The MS-1 is also one of the smallest tanks in the game, making it much more difficult to both detect and hit, compared to the other Tier 1 tanks. With a Camouflage Net, it is nearly undetectable until it fires.
Please note the Map Restrictions for Tier 1 tanks when purchasing a camouflage skin/paint job for the MS-1.
- Choosing Camouflage for both crew members as their first skills can turn the MS-1 into a near-invisible tank.
- The combination of Snap Shot (Commander/Gunner/Radio Operator/Loader) and Smooth Ride (Driver) are other viable options for first skills, allowing the MS-1 to get its shots off faster after coming to a halt.
- Upon reaching 100% on the first skills, you can drop the Commander's skill for Sixth Sense, allowing the tank to be alerted after being detected.
- Brothers-in-Arms will improve the tank's performance, but it requires all crew members to have it at 100% before it works (With only two crew members, though, this should not be too much of a challenge for the MS-1). The bonus to crew skills is particularly noticeable when combined with Improved Ventilation.
- The 45 mm cannon is the only module available for research, so get that.
The MS-1's story begins with the first Renault FT tanks arriving in Russia on December 12th, 1918. 20 vehicles, as part of the 3rd company of the 303rd assault gun regiment, arrived at Odessa, along with French and Greek forces. On March 18th, 1919, 4 of them were captured in battle next to the Berezovksaya station, close to Odessa. The interventionist forces fled from the battle, and Nikifor Grigoriyev's 1st Transdniepr Brigade collected the rich bounty. One tank was sent to Moscow as a personal present to Vladimir Lenin. The remaining three were sent to Khrakov (the capital of Soviet Ukraine at the time); Lenin liked the "French novelty", and wanted to display it at the May 1st parade in Moscow. For this, another tank was requested from Ukraine (the first was missing parts, and was thus immobile). The second tank arrived in Moscow in the last week of April. Former aviator B. Rossinskiy was assigned as its mechanic. Amazingly, he figured out how the unfamiliar machine worked in one night, and, with two assistants, he put parts of the two tanks together into a functioning one. The government then decided to mass-produce Renault FTs in the RSFSR, and on August 10th, by the decision of the SovNarKom and the Council of Wartime Manufacturing, the Krasnoye Sormovo factory in Nizhniy Novgorod became a specialized tank-producing establishment.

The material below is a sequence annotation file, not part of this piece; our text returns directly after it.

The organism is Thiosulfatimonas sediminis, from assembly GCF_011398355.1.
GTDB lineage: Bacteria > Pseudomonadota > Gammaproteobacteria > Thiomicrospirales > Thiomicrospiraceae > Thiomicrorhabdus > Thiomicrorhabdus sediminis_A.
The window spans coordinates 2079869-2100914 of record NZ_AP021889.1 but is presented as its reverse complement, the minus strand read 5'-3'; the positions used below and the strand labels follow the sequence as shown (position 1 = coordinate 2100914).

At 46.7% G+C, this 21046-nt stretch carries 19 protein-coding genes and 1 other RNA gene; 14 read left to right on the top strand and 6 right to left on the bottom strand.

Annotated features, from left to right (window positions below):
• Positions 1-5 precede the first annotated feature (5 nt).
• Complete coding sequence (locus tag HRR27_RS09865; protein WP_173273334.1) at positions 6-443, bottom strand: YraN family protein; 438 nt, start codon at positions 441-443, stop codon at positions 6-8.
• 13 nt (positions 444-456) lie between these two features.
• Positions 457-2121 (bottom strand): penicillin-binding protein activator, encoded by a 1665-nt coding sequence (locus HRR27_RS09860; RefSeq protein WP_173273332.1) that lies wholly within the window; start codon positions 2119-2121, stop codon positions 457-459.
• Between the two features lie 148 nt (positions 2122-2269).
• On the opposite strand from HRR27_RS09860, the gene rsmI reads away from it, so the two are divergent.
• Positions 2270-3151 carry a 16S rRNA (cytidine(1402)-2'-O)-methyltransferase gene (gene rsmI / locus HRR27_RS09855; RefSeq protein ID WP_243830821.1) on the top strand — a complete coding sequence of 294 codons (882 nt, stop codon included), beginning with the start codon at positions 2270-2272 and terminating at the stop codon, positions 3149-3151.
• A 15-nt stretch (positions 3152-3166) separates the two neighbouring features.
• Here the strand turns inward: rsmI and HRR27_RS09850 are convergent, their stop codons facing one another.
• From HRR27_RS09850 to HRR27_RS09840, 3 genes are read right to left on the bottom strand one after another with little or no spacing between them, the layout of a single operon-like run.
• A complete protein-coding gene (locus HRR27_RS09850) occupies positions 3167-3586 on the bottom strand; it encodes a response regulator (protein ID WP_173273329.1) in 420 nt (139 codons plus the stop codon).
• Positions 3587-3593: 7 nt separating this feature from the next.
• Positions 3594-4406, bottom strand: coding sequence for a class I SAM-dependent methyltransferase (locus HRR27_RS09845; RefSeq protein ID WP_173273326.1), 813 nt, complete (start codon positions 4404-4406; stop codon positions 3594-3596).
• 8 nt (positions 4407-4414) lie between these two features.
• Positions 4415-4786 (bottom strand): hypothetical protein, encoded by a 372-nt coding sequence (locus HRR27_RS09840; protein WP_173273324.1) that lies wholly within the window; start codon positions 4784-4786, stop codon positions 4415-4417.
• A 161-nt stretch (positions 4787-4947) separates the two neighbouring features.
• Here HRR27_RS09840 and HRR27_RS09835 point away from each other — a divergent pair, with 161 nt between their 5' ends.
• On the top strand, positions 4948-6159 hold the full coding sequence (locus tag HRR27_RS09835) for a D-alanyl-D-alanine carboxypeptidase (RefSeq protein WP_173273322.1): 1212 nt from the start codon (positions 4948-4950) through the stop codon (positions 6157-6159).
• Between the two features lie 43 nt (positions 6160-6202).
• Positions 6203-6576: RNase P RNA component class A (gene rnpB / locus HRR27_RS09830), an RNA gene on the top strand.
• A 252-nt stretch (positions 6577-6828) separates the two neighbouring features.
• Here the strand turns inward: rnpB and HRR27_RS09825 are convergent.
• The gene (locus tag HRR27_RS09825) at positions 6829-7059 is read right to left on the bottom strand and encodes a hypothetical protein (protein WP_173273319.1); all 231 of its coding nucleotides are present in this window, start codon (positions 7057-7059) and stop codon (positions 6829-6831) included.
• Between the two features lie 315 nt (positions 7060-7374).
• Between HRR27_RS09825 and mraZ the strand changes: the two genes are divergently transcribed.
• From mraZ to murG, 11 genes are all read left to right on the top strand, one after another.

The tank that took part in the May 1st parade was shipped to the factory on September 29th, 1919. It was disassembled and spread among three railroad cars. The tank did not arrive in full: Several components were stolen on the way, namely the tank's gearbox. The lack of a gearbox proved to be an unfortunate surprise for the engineers. N.I. Hrulev and P.I. Saltanov led a special team of engineers who were tasked with redesigning the missing components and setting up the mass production of the tanks. The project was completed in four months, and the construction of "Russian Renault" tanks began in December. By 1920-21, 15 tanks were built, each with a unique name. The first (and most famous) Russian Renault was named "Comrade Lenin, Freedom Fighter", and gifted to Leon Trotsky, who was the head of the Revolutionary Military Council at the time. The tanks differed from the French ones in armament, with their French guns replaced by weapons that were more available in the fledgling country. The hexagonal turret was produced with no changes, even through the Renault FT already had a modernized conical turret in France. Due to the lack of a manufacturing base, the release was limited to the original 15 vehicles. Armoured units in the Red Army were mostly equipped with British tanks captured in the Russian Civil War, such as the venerable Mark V "landship".